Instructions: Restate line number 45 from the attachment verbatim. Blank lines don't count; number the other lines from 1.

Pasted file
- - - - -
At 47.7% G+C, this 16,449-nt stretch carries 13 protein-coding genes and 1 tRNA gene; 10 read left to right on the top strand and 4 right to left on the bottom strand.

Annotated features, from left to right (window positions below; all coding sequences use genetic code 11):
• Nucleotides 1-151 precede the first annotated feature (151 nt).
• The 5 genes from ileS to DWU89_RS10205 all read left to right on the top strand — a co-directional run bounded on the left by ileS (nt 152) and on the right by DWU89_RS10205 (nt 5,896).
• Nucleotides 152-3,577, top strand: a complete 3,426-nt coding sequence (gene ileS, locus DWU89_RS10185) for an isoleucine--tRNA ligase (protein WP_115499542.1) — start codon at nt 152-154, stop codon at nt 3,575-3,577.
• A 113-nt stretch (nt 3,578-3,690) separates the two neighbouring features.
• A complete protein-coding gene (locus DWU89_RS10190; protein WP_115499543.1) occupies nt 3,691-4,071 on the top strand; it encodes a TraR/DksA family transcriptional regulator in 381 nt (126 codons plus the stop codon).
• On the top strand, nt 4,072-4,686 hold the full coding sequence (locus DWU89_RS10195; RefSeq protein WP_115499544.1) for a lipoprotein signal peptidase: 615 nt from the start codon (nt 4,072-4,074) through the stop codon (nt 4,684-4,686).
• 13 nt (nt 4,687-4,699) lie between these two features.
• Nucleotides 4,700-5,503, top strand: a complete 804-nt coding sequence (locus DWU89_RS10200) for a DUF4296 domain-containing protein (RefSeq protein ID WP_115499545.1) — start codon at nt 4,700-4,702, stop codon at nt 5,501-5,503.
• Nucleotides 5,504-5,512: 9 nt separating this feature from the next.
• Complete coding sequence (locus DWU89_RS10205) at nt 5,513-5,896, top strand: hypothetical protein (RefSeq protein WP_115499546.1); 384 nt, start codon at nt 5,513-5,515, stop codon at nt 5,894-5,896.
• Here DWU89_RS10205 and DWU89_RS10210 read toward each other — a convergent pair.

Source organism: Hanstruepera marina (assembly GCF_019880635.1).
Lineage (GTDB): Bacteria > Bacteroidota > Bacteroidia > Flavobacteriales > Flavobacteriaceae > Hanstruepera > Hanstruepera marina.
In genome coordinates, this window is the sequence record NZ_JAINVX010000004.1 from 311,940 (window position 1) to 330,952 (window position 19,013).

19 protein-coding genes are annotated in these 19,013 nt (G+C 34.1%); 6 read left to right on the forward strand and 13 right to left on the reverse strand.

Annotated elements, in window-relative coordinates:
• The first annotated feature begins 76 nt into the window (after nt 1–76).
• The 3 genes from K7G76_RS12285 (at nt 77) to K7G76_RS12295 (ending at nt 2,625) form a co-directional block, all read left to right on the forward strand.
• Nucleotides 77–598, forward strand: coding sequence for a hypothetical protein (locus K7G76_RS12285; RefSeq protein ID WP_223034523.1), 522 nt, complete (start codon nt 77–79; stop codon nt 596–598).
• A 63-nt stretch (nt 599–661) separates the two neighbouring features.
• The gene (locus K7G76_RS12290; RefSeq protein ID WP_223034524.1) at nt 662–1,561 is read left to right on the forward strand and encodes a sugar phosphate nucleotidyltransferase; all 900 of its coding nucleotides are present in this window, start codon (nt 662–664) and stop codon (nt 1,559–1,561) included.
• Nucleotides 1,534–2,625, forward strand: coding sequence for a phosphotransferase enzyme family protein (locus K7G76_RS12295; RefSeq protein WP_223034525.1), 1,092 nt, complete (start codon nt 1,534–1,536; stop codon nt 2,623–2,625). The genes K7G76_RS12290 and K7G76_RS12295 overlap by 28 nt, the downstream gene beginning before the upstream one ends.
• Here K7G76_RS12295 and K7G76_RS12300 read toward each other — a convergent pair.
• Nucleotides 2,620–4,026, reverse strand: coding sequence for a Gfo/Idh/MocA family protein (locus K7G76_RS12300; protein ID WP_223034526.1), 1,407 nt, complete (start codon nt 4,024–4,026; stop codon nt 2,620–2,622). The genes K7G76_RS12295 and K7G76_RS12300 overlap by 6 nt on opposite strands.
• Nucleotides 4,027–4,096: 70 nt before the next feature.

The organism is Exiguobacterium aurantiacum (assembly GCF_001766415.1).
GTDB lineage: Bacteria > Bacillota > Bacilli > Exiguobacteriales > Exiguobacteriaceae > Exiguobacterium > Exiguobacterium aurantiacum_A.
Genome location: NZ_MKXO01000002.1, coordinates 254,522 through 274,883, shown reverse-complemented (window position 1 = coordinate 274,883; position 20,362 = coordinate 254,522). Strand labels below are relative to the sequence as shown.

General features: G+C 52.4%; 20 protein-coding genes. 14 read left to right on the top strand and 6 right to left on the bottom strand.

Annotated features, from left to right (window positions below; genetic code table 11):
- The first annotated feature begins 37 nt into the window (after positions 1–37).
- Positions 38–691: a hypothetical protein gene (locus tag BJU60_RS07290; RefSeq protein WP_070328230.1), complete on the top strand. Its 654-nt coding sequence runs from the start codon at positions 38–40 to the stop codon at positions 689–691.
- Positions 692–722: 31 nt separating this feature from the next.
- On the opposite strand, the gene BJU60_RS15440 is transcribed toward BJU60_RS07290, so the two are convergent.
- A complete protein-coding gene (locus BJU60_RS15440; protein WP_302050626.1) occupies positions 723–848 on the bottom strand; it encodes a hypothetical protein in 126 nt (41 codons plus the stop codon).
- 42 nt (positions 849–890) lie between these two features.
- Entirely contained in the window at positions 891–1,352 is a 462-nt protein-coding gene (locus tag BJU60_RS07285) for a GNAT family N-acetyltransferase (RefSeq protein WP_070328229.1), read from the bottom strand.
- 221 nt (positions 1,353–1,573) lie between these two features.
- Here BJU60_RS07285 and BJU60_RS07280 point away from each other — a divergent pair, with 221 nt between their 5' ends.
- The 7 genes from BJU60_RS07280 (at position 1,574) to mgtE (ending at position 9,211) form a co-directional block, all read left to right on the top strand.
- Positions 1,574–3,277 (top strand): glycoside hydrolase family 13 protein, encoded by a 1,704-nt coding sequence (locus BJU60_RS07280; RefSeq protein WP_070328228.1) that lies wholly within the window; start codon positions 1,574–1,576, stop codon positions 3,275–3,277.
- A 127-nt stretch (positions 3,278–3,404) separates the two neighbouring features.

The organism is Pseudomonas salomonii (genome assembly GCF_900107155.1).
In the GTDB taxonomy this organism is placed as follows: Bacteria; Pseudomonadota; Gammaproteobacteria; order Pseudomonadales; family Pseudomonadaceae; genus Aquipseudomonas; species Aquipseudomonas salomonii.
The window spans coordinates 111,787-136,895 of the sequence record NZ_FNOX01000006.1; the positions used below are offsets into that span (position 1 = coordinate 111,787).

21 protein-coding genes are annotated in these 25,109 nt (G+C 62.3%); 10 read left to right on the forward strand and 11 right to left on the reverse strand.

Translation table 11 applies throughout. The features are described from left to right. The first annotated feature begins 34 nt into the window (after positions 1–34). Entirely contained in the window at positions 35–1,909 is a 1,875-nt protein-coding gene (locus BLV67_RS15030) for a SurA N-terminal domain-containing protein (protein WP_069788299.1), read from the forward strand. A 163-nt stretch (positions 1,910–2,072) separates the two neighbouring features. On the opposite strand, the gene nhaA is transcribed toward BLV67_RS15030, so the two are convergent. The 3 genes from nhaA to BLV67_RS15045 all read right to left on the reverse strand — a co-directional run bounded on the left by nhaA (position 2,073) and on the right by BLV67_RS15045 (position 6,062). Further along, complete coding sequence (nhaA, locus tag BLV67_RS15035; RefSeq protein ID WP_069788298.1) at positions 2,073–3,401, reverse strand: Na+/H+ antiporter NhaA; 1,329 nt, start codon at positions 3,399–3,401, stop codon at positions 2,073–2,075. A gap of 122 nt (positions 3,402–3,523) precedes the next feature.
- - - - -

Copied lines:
The organism is Pseudomonas salomonii (genome assembly GCF_900107155.1).